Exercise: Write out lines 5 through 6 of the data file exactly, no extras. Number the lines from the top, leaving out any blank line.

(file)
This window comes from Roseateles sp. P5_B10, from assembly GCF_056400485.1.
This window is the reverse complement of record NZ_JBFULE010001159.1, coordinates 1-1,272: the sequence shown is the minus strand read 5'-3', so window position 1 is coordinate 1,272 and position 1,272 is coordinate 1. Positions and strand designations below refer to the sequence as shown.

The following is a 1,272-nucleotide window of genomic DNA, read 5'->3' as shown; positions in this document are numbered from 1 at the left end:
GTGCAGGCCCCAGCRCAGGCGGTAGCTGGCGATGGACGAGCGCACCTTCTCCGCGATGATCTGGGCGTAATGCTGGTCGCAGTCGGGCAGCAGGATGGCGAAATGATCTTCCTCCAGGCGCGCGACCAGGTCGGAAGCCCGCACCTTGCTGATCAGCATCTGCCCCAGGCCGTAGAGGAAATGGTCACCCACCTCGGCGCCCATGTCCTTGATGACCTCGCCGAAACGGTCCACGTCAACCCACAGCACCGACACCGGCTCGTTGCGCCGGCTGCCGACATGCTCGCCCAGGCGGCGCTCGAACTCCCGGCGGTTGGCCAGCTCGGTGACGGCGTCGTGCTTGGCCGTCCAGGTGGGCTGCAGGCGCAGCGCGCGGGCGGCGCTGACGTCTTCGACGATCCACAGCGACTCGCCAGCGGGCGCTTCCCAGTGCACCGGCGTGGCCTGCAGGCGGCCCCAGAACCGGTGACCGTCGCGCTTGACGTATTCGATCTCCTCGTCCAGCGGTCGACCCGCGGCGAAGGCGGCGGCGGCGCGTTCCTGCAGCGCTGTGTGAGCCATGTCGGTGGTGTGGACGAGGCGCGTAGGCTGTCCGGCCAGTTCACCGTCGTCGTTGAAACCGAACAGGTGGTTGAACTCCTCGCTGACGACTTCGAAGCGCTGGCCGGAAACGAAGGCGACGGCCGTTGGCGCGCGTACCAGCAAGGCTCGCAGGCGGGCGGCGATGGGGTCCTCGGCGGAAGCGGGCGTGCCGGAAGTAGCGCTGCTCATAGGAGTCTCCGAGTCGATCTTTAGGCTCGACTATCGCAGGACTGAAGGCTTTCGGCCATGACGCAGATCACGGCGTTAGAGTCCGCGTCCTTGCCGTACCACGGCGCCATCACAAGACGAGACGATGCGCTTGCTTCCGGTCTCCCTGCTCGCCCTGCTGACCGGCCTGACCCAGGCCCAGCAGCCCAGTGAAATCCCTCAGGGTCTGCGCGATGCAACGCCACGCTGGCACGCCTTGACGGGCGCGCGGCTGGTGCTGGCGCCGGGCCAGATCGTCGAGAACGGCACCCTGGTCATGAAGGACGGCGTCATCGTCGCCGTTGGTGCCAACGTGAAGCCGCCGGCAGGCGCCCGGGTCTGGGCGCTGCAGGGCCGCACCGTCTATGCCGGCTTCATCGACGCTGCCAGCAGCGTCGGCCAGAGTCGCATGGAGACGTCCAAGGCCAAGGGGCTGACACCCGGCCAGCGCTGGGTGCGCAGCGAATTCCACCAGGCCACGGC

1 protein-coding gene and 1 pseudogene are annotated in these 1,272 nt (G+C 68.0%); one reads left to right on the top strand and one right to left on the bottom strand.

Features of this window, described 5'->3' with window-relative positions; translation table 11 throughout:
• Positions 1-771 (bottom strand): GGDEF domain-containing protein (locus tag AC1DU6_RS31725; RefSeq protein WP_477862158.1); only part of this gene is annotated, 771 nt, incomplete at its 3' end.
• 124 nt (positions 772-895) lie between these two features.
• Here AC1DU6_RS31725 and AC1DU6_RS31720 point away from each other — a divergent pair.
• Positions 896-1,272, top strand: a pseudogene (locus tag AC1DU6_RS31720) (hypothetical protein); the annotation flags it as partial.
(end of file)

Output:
1 protein-coding gene and 1 pseudogene are annotated in these 1,272 nt (G+C 68.0%); one reads left to right on the top strand and one right to left on the bottom strand.

Features of this window, described 5'->3' with window-relative positions; translation table 11 throughout: